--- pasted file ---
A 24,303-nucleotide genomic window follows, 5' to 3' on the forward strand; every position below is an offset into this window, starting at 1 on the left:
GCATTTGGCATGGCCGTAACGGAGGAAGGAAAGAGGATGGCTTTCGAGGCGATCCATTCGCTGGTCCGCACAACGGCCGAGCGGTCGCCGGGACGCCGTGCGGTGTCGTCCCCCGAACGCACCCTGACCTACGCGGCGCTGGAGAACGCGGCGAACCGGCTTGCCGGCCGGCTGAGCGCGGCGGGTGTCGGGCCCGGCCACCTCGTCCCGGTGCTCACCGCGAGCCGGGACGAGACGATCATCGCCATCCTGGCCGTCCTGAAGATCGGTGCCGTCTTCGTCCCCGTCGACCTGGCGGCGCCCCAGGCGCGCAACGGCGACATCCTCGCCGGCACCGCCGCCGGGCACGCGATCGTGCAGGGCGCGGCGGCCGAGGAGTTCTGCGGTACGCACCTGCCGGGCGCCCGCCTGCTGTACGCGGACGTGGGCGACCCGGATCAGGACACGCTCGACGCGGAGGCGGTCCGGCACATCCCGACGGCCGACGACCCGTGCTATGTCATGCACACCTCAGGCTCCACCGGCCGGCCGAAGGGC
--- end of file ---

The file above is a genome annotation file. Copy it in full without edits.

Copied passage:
A 24,303-nucleotide genomic window follows, 5' to 3' on the forward strand; every position below is an offset into this window, starting at 1 on the left:
GCATTTGGCATGGCCGTAACGGAGGAAGGAAAGAGGATGGCTTTCGAGGCGATCCATTCGCTGGTCCGCACAACGGCCGAGCGGTCGCCGGGACGCCGTGCGGTGTCGTCCCCCGAACGCACCCTGACCTACGCGGCGCTGGAGAACGCGGCGAACCGGCTTGCCGGCCGGCTGAGCGCGGCGGGTGTCGGGCCCGGCCACCTCGTCCCGGTGCTCACCGCGAGCCGGGACGAGACGATCATCGCCATCCTGGCCGTCCTGAAGATCGGTGCCGTCTTCGTCCCCGTCGACCTGGCGGCGCCCCAGGCGCGCAACGGCGACATCCTCGCCGGCACCGCCGCCGGGCACGCGATCGTGCAGGGCGCGGCGGCCGAGGAGTTCTGCGGTACGCACCTGCCGGGCGCCCGCCTGCTGTACGCGGACGTGGGCGACCCGGATCAGGACACGCTCGACGCGGAGGCGGTCCGGCACATCCCGACGGCCGACGACCCGTGCTATGTCATGCACACCTCAGGCTCCACCGGCCGGCCGAAGGGC